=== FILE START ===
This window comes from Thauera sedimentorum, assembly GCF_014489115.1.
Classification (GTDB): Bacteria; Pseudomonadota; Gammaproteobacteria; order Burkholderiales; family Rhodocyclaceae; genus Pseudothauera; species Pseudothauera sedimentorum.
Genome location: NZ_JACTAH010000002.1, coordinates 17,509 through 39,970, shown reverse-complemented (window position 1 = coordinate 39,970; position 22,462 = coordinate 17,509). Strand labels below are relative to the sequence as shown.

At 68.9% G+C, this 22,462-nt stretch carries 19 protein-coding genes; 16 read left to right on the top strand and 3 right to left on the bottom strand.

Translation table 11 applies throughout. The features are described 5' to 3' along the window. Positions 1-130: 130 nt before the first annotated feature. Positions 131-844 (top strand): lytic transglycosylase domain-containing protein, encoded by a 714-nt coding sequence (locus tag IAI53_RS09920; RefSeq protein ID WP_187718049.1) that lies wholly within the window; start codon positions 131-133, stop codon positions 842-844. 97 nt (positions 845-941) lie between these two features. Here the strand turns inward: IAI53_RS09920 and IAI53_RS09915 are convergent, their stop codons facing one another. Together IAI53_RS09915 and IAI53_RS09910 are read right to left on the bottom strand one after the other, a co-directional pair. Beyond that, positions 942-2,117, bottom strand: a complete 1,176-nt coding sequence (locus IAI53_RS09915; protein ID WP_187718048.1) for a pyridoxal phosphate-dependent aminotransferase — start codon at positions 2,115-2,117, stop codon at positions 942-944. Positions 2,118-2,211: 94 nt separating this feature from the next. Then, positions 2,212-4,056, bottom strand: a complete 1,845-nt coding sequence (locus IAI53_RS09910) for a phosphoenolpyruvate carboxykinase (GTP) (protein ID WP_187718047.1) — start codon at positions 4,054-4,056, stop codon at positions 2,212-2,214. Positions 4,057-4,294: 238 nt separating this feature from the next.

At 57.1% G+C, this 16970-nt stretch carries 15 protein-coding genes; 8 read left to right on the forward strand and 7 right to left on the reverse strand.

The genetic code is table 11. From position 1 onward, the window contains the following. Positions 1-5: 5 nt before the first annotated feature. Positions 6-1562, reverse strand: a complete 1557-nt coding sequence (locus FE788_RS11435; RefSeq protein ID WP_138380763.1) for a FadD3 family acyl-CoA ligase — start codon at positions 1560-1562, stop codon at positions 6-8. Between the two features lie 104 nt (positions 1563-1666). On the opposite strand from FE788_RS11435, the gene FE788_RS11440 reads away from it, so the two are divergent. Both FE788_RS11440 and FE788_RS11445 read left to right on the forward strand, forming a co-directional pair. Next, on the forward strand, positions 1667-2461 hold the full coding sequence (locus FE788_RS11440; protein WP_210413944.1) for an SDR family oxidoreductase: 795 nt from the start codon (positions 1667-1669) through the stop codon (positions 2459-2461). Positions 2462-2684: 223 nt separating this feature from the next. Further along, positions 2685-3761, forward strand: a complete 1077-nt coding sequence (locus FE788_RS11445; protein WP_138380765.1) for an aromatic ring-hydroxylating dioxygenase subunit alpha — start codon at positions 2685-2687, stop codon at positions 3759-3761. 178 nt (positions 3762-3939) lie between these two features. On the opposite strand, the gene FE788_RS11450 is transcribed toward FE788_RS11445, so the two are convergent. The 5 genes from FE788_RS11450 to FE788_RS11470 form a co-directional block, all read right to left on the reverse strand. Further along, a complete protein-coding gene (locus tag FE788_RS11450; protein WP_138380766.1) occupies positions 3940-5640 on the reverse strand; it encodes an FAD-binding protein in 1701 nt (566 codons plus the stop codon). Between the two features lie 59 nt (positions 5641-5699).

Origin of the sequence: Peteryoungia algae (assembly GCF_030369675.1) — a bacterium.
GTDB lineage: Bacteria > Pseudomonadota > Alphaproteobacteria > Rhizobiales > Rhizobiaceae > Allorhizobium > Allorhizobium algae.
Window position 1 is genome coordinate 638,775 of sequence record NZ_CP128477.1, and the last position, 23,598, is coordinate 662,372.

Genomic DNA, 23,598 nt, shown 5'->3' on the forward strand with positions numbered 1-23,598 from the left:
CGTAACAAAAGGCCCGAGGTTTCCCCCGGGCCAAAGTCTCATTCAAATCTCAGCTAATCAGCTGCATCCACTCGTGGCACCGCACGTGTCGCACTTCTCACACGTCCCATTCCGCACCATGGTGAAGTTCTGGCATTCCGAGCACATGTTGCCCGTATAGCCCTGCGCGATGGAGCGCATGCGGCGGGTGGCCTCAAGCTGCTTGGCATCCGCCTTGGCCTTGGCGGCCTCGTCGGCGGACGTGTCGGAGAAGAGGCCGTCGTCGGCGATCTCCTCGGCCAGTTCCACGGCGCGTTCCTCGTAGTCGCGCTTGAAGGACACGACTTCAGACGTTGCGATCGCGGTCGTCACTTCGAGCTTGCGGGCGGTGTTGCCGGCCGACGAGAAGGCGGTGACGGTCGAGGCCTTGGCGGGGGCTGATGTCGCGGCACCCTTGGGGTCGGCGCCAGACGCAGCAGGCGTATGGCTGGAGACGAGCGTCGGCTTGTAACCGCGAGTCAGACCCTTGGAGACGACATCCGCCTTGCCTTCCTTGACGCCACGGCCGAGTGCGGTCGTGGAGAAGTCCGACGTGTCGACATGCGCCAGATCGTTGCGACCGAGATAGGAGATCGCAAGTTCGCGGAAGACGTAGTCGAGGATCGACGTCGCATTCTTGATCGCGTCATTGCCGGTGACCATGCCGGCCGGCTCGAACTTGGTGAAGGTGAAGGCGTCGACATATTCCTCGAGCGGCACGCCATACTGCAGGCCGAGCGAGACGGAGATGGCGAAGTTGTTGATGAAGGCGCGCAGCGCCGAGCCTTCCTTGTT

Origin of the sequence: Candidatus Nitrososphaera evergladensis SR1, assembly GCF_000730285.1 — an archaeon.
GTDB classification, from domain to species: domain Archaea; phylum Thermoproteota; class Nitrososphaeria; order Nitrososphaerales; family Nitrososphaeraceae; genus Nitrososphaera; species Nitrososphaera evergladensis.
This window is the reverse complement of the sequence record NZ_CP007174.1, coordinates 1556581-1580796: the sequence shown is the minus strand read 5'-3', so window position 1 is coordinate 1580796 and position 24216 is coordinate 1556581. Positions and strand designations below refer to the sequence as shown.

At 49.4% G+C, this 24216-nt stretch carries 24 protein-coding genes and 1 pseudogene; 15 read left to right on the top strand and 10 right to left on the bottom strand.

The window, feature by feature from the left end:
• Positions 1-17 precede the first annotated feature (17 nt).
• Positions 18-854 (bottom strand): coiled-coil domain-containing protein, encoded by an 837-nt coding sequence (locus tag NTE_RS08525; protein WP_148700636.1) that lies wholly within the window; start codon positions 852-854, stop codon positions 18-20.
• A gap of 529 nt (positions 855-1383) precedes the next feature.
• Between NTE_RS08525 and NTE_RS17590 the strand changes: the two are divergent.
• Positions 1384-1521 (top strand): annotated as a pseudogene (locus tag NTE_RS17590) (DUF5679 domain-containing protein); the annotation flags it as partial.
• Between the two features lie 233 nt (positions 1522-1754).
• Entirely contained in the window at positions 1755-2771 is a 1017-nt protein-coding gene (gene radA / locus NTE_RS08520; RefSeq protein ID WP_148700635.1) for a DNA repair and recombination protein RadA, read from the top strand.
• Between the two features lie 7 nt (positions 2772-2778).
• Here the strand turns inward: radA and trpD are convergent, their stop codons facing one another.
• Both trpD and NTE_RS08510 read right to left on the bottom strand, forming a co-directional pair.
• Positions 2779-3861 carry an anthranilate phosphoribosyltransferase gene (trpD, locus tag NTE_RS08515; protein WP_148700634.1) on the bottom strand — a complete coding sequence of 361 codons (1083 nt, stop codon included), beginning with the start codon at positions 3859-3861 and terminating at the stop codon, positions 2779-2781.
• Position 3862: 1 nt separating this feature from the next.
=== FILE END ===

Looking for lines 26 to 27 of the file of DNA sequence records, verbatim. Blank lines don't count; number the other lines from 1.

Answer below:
• Here the strand turns inward: radA and trpD are convergent, their stop codons facing one another.
• Both trpD and NTE_RS08510 read right to left on the bottom strand, forming a co-directional pair.